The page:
Many physicians regard breast cancer as a systemic disease and lymph node metastasis as an indicator that distant metastasis has already occurred.[21] With this theory, removal of lymph nodes is not important to survival. In fact, lymphadenectomy for patients with breast cancer and lymph node metastasis is currently performed less commonly than in the past. However, it is not that simple in endometrial cancer.

The FIGO staging system was recently changed.[22] In endometrial cancer, FIGO stage IIIC is now divided into two categories: IIIC1 and IIIC2. Para-aortic lymph node involvement is categorized as a single substage: IIIC2. The reason for this change is that previous data suggested a worse prognosis if para-aortic nodes are involved. However, the prognosis seems to depend on treatment as well as the extent of disease. In 2000, Mariani et al. showed that the 5-year overall survival for patients who had undergone para-aortic lymphadenectomy was 85% compared with 71% for patients who had not undergone para-aortic lymphadenectomy (P = 0.06) according to the data of 51 patients with lymph node metastasis.[13] In 2007, Fujimoto et al. reported that the 5-year disease-related survival for patients who had undergone para-aortic lymphadenectomy was 69% compared with 54% for patients who had not undergone para-aortic lymphadenectomy (P = 0.19) according to the data of 63 patients with lymph node metastasis.[23] In 2011, the author and colleagues also reported that the 5-year overall survival for 28 patients who underwent combined pelvic and para-aortic lymphadenectomy and were positive for pelvic node metastasis and negative for para-aortic node metastasis was 89% compared with 47% for 37 patients who underwent pelvic lymphadenectomy alone and were positive for lymph node metastasis, and 60% for 28 patients who underwent combined pelvic and para-aortic lymphadenectomy and were positive for para-aortic node metastasis.[24] All of these studies suggest that lymph node metastasis is associated with a wide spectrum of prognoses for endometrial cancer and that endometrial cancer can be cured by appropriate removal of regional lymph nodes even if some lymph nodes are already affected. Although the systemic theory has a larger number of supporters in the field of breast cancer, gynecologists should not apply the systemic theory to endometrial cancer.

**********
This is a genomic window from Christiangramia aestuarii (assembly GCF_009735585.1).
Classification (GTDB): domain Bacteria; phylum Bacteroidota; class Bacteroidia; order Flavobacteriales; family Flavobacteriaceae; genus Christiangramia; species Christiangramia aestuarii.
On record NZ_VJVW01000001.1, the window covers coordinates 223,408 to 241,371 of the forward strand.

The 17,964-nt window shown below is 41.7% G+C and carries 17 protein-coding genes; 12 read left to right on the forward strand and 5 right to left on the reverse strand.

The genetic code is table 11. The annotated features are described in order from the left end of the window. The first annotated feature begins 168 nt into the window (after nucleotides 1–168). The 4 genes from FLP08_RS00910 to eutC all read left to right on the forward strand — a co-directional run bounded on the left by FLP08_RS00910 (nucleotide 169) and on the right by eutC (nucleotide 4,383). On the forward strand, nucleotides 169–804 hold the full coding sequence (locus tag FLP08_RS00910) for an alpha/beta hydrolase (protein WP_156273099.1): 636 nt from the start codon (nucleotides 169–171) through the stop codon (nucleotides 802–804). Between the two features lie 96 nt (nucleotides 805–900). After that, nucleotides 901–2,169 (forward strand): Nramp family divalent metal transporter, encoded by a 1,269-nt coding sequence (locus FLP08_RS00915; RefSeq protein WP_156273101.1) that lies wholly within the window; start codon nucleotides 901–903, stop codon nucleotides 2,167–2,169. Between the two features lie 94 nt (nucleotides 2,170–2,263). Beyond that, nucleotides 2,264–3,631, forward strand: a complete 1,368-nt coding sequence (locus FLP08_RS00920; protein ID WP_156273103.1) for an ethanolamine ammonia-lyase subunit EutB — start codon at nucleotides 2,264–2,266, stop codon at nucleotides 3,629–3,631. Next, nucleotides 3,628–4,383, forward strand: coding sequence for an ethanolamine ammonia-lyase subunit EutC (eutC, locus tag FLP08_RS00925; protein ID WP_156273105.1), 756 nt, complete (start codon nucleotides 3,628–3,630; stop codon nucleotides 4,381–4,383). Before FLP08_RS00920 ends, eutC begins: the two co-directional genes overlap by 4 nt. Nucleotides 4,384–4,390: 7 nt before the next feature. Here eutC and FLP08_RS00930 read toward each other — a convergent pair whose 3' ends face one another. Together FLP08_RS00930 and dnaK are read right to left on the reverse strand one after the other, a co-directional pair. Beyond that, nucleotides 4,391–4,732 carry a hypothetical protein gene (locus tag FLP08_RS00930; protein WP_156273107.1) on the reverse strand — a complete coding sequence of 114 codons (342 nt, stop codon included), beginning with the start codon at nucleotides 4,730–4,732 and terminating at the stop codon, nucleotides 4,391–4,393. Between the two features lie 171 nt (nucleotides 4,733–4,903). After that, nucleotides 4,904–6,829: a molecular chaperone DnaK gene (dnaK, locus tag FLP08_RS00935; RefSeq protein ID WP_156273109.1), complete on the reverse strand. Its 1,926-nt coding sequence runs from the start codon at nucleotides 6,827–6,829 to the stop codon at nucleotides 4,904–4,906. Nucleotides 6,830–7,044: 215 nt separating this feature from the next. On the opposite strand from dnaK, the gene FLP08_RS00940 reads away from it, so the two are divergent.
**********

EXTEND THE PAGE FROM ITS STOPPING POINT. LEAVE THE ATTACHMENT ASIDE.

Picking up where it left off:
Differences in failure patterns between surgical procedures with and without para-aortic node dissection may support the therapeutic efficacy of para-aortic lymphadenectomy.[25] In terms of failure sites in the SEPAL study, there was a higher rate of para-aortic node failure in the pelvic lymphadenectomy alone group than in the pelvic and para-aortic lymphadenectomy group (5.1% vs 0.6%, P = 0.0004). Para-aortic node recurrence was a failure pattern peculiar to the pelvic lymphadenectomy alone group. In addition, when only those patients who had received adjuvant chemotherapy were considered, there was still a higher rate of para-aortic node failure in the pelvic lymphadenectomy alone group than in the pelvic and para-aortic lymphadenectomy group (9.5% vs 1.3%, P = 0.0036). Adjuvant chemotherapy (cisplatin + adriamycin + cyclophosphamide/paclitaxel + carboplatin/docetaxel + carboplatin) might not be able to replace surgical removal as a treatment for metastatic lymph nodes.

Pitfalls of Randomized Surgical Trials